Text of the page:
Identification of high-risk individuals for hip fracture: a 14-year prospective study
In this 14-year prospective study, men and women were found to share a common set of risk factors for hip fracture: low BMD, postural instability and/or quadriceps weakness, a history of falls, and prior fracture. The combination of these risk factors accounted for 57% and 37% of hip fractures in women and men, respectively. INTRODUCTION: Risk factors for hip fracture, including low BMD, identified in women, have not been shown to be useful in men. It is also not known whether fall-related factors (muscle strength and postural instability) predict hip fracture. This study examined the association between falls-related factors and hip fractures in elderly men and women. MATERIALS AND METHODS: This is an epidemiologic, community-based prospective study, which included 960 women and 689 men > or = 60 years of age who have been followed for a median of 12 years (interquartile range, 6-13). The number of person-years was 9961 for women and 4463 for men. The outcome measure was incidence of hip fracture. Risk factors were femoral neck BMD (FNBMD), postural sway, quadriceps strength, prior fracture, and fall. RESULTS: Between 1989 and 2003, 115 (86 women) sustained a hip fracture. The risk of hip fracture (as measured by hazards ratio [HR]) was increased by 3.6-fold (95% CI: 2.6-4.5) in women and 3.4-fold (95% CI: 2.5-4.6) in men for each SD (0.12 g/cm2) reduction in FNBMD. After adjusting for BMD, the risk of hip fracture was also increased in individuals with the highest tertile of postural sway (HR: 2.7; 95% CI: 1.6-4.5) and low tertiles of quadriceps strength (HR: 3.0; 95% CI: 1.3-6.8). Furthermore, a history of fall during the preceding 12 months and a history of fracture were independent predictors of hip fracture. For each level of BMD, the risk of hip fracture increased linearly with the number of non-BMD risk factors. Approximately 57% and 37% of hip fracture cases in women and men, respectively, were attributable to the presence of risk factors, osteoporosis (BMD T score < or = -2.5), and advancing age. CONCLUSIONS: Men and women had a common set of risk factors for hip fracture: low BMD, postural instability and/or quadriceps weakness, a history of falls, and prior fracture. Preventive strategies should simultaneously target reducing falls and improvement of bone strength in both men and women.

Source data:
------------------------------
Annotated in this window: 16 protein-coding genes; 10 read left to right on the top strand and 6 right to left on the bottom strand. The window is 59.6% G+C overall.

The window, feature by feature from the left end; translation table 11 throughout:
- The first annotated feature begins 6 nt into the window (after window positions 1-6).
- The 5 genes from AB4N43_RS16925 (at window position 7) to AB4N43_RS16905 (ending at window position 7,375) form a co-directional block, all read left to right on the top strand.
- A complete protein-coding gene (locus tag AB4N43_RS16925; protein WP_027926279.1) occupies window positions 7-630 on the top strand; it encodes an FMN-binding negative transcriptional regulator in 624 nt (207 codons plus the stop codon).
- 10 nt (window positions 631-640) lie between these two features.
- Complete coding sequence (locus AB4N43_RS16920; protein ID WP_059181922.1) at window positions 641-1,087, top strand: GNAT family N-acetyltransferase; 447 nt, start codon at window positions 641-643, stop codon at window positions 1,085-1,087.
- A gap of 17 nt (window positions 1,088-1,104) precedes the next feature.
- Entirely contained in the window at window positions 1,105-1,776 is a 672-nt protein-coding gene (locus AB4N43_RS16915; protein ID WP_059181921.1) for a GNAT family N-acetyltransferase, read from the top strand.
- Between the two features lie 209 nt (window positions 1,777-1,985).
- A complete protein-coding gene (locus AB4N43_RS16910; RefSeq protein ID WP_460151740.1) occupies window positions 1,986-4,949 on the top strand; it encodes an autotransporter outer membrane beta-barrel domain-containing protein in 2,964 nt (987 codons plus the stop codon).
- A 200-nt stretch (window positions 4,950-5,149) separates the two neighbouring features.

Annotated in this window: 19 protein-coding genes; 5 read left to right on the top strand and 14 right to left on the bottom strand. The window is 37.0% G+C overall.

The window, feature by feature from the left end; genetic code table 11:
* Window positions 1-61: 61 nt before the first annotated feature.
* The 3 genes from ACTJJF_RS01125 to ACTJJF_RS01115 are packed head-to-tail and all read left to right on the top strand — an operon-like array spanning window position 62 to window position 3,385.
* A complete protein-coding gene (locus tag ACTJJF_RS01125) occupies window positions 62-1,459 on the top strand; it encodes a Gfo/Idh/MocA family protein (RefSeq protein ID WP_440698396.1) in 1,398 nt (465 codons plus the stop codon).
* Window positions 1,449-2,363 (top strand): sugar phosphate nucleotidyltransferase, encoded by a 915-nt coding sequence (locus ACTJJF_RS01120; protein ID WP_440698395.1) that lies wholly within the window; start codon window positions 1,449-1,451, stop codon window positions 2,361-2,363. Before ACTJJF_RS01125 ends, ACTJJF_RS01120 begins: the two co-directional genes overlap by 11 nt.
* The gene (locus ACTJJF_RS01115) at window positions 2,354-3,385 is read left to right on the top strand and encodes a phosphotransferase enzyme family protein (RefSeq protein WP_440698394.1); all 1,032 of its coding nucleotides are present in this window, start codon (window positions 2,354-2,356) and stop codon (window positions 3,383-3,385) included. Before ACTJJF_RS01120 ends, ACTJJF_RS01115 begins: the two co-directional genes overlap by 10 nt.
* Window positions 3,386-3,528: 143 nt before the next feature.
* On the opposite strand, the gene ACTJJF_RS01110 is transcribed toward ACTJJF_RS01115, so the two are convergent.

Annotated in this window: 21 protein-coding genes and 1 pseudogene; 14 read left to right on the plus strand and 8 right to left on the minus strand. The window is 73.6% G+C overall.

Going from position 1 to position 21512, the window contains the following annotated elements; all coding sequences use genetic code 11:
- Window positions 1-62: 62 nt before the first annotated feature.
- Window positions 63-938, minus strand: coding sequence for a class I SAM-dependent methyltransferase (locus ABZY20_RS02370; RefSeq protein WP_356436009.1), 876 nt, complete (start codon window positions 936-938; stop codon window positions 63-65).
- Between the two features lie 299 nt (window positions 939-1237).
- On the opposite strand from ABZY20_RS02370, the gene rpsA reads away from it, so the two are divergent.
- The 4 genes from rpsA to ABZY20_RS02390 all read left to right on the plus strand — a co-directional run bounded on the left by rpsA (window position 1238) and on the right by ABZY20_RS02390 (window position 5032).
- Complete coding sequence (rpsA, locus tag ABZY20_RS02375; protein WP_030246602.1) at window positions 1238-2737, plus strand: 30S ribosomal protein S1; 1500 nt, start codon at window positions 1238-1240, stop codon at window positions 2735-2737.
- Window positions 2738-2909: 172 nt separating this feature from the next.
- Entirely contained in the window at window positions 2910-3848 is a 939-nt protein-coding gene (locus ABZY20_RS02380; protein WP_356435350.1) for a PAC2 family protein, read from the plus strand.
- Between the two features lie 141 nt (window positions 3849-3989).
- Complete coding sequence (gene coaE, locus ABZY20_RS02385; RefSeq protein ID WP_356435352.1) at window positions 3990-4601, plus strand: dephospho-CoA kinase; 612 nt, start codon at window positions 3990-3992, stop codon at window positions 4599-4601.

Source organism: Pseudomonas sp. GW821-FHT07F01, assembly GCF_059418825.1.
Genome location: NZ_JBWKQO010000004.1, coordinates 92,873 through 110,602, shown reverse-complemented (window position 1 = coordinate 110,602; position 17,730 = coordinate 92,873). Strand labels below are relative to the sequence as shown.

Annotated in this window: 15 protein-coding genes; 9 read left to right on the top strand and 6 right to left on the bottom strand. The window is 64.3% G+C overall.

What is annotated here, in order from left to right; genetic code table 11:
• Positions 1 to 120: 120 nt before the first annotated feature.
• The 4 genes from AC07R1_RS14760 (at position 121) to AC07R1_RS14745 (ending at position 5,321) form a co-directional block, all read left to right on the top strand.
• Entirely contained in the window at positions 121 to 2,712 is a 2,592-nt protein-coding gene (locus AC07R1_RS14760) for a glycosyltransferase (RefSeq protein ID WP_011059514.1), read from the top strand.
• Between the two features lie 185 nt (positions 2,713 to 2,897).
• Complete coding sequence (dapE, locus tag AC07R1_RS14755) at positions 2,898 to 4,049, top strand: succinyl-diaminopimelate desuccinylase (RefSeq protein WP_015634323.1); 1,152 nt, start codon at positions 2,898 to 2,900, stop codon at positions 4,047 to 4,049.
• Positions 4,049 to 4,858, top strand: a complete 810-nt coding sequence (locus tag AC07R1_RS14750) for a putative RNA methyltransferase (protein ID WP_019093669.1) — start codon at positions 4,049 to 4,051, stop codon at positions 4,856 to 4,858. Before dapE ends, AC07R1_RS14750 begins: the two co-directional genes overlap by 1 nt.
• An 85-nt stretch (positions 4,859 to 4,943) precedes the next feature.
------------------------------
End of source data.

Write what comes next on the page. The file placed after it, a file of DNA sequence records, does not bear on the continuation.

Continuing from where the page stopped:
|Authors||Nguyen, N. D.;Pongchaiyakul, C.;Center, J. R.;Eisman, J. A.;Nguyen, T. V. :|
|Responsible Garvan Author|
|Publisher Name||JOURNAL OF BONE AND MINERAL RESEARCH|
|URL link to publisher's version||http://www.ncbi.nlm.nih.gov/entrez/query.fcgi?cmd=Retrieve&db=PubMed&dopt=Citation&list_uids=16234964|
|OpenAccess link to author's accepted manuscript version||https://publications.gimr.garvan.org.au/open-access/1941|